leaves Sydney Cove again; my present crew I wish to replace by half a
dozen respectable Englishmen, and----”

The Governor shook his head. “I will do all I can to help you, but I
cannot provide you with men. The island which you have visited may
have been discovered and taken possession of by France, two of whose
exploring ships were in these seas a few years ago, and even if that is
not the case I could not take possession of them for His Majesty, as I
have no commissioned officer to spare to undertake such a duty. Yet, if
such an officer were available, Mr. Corwell, I would be strongly tempted
to send him with you, hoist the British flag, and then urge the Home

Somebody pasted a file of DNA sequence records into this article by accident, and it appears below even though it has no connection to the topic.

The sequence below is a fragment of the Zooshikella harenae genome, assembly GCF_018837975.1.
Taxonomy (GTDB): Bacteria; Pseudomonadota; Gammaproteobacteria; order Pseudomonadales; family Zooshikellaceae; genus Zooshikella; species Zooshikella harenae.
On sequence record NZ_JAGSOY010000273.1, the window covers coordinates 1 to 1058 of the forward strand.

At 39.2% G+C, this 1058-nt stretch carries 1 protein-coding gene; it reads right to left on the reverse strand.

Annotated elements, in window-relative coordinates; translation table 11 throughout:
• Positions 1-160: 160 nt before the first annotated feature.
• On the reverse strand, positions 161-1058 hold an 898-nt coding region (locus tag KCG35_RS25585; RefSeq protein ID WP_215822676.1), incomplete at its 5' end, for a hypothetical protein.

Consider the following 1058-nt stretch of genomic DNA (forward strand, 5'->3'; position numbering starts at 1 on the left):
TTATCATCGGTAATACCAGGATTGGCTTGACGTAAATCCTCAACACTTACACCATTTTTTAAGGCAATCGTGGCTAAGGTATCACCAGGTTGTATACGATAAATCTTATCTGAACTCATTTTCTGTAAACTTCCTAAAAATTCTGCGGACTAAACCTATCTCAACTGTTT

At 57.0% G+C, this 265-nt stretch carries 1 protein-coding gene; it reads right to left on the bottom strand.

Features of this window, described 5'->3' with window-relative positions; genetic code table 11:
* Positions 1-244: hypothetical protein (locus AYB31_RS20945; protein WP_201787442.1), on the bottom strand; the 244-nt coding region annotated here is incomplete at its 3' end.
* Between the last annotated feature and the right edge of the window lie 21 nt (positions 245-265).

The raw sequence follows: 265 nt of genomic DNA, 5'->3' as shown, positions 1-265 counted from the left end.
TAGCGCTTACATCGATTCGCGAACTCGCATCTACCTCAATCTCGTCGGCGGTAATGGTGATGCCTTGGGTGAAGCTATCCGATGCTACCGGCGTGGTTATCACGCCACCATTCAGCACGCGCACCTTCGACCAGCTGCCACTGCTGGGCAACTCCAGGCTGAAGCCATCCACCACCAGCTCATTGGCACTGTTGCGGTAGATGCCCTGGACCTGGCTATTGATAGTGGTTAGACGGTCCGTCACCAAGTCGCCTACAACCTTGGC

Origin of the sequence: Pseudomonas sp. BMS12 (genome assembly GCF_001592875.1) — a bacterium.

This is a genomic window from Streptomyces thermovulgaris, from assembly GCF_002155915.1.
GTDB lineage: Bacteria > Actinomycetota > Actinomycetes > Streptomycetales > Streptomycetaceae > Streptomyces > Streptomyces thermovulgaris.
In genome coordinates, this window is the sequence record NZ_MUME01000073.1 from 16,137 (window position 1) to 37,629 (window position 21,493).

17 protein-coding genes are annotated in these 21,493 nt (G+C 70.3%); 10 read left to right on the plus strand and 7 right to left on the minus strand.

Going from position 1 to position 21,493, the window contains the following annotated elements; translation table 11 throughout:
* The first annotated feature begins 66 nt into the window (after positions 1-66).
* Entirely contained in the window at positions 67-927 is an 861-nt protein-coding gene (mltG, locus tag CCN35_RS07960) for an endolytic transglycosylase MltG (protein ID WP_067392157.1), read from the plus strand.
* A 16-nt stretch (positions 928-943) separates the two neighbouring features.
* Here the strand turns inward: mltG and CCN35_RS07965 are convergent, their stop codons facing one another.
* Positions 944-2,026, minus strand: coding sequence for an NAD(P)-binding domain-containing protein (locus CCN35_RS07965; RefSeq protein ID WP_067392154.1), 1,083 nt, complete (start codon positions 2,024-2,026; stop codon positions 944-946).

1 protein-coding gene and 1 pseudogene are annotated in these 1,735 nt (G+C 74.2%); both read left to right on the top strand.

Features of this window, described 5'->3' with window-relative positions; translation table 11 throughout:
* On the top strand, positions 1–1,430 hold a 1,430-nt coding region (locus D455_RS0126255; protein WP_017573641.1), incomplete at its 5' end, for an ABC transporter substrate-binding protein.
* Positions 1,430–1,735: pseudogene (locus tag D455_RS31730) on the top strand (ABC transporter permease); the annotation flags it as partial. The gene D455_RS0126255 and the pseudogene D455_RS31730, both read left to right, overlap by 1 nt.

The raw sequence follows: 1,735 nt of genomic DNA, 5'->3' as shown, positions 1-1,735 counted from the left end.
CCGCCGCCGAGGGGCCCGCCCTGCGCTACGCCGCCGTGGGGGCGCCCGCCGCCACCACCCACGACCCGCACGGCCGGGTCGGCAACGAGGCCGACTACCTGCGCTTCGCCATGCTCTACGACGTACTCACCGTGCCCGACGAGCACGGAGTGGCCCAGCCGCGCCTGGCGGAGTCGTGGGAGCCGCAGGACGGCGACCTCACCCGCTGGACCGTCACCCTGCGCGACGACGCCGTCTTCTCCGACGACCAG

Government to confirm my action and secure to you the right, subject
to the King’s royalties, to work these gold deposits. But I am
powerless--much as I wish to aid you.”

A look of disappointment clouded the young captain’s handsome features.

“Would your Excellency permit me to endeavour to find three or four
seamen myself? There is a transport ready to sail for England, and I may
be able to get some men from her.”

“I doubt it. Unless you revealed the object of your voyage--which would
be exceedingly foolish of you--you could not induce them to make a
voyage in such a small vessel as yours to islands inhabited mostly
by ferocious savages. But this much I can and will do for you. I will
direct Captain Hunter of the _Sirius_, the only King’s ship I have here,
to set his carpenters to work on your vessel as soon as ever you careen
her; I will supply you at my own private cost with arms and ammunition
and a new suit of sails. Provisions I cannot give you--God knows we
want them badly enough ourselves, although we are not now in such a bad
plight as we were ten months ago. Yet for all that I may be able to get